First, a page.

Mel's Diner: 'The Blacklist’s Bokenkamp: Primetime’s Unlikely Hero

Feature writer-turned-freshman hit creator on who Red really is, keeping secrets and why he lives in Nebraska

THE DISH: Like the leads in the hit freshman drama he created—an FBI rookie and a criminal-catching criminal—The Blacklist creator-executive producer Jon Bokenkamp is himself one of primetime’s unlikeliest heroes this season.

His pilot script for the NBC series, produced by Sony Pictures TV, was among the most buzzed-about even before James Spader came on as the lead and before the series scored a post-The Voice time slot. The Blacklist went on to become the top-rated drama among the Big Four for Q4 2013, the top-rated new show of the season and NBC’s most-watched new drama since ER (and that’s going back 19 years). It got a second season pickup in December and has set all-time industry records for most time-shifted viewership. Industry watchers are even starting to ask if SPT might bring the show out early for an offnet sale. All of this, of course, offers evidence that a big, buzzy hit still really can be born on broadcast.

Yet The Blacklist is the first TV show for Bokenkamp, whose feature film credits include Taking Lives and last year’s The Call. He didn’t even own a television for a decade. And he lives in…Nebraska.

Over an 8 a.m. breakfast at Toast Bakery Café in Los Angeles a few days after a big reveal aired (Red was right: Liz’s husband Tom is not who he says he is), Bokenkamp exhibited a humble, fearless approach to primetime—and one of the strongest handshakes you’ll find in Hollywood.

He talked about how he manages to run a TV show while living in Nebraska, his “shotgun marriage” to his fellow exec producers and whether Red really is Elizabeth’s father. (Just kidding on that last one—but he did say who knows the answer to that.) Edited highlights of the conversation follow.

How did you and your fellow Blacklist producers get together?

I met John Fox through some feature meetings and he kind of pitched a version of what the show could be, and I came up with a pitch for the show. My agents introduced me to John Eisendrath (Alias) because I have no experience in TV and he has tons of experience in TV. And he was originally sort of the insurance policy, but he’s become a great partner. It kind of came together from Fox from the producing side, conceptual side, and John from the boots-onthe- ground side. It’s been a really good marriage. Shotgun marriage, but good.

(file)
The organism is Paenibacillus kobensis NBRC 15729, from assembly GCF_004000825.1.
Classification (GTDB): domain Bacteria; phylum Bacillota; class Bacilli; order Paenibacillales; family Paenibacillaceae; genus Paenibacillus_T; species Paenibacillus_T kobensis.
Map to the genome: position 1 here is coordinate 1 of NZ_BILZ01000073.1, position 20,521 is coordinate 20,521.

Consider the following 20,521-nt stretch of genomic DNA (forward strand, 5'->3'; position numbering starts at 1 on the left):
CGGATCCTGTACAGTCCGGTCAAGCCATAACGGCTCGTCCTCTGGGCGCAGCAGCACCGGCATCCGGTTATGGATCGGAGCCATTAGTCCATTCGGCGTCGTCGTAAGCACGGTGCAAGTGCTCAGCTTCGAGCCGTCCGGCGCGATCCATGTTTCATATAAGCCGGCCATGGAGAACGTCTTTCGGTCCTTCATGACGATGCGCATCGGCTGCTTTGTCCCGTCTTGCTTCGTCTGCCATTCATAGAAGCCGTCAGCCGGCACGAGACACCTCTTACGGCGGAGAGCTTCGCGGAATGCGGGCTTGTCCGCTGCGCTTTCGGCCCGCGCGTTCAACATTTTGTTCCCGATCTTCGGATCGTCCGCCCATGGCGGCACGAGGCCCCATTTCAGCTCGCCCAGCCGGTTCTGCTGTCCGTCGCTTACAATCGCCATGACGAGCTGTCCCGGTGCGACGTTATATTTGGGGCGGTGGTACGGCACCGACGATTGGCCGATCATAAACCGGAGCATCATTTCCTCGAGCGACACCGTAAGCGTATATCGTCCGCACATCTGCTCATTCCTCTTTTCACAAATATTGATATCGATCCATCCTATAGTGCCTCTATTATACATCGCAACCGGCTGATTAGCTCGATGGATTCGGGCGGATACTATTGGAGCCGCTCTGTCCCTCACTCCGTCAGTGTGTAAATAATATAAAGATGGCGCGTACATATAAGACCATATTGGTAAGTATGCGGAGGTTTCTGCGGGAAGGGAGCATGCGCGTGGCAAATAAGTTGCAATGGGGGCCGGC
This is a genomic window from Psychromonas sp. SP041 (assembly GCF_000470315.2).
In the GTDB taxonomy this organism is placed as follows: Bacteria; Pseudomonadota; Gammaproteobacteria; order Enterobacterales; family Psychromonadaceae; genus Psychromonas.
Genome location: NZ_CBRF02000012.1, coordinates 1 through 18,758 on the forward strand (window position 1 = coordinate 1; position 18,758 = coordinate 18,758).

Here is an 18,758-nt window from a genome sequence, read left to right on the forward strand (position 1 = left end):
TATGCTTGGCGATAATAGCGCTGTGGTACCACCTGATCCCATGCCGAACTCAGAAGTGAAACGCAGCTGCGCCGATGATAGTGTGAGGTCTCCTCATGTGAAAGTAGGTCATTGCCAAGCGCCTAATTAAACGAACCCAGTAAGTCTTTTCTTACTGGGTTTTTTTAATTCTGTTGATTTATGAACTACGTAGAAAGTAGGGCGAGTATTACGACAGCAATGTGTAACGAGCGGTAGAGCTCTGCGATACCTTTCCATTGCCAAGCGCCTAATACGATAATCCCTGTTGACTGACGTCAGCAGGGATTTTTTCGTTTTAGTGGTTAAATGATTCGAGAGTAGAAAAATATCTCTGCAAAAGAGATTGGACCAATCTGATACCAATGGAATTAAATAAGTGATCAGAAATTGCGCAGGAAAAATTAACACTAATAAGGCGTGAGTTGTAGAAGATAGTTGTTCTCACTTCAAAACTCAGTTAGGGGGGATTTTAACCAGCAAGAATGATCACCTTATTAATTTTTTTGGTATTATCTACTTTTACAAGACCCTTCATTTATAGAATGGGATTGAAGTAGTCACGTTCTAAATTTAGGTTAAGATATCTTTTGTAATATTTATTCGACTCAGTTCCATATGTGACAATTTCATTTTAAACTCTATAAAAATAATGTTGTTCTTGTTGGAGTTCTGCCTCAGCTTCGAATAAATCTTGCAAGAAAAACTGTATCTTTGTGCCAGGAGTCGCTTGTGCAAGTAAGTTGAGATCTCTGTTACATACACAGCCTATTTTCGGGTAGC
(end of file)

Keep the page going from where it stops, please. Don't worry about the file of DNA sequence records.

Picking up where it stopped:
When it comes to the relationship between Red and Elizabeth, and who is good, who is bad, who is who they say they are, do you know all of that? And if you do know, how far out have you planned when to reveal these things?

0303_MelsDiner_Check.jpgWe know big signposts. I know where I see the series ending. I know the story behind Red and I know his connection to Liz. Within that are a lot of questions. I know what I feel would be the big signposts of the show, but how we’re going to get there, I don’t know. And there’s a lot that I don’t know as well. That’s part of the fun of the show to me, is how are we going to surprise ourselves? How are we going to arrive at those big moments?

I don’t think any of the characters are either all bad or all good. I’m much more interested in the gray and, you know, are they redeemable? And how bad is Red? Is he redeemable? What is he afraid of? I think the more complex the answer is, the more fun it is to write.

Who knows all of this?

A good chunk of the writers and John Eisendrath and John Fox, and Spader knows a good amount.… I sort of have different conversations with different people. I’ve had a lot of conversations with Ryan [Eggold], who plays Tom, about who he may be or where he may be going. But I don’t necessarily have that same conversation with Megan [Boone, who plays Elizabeth].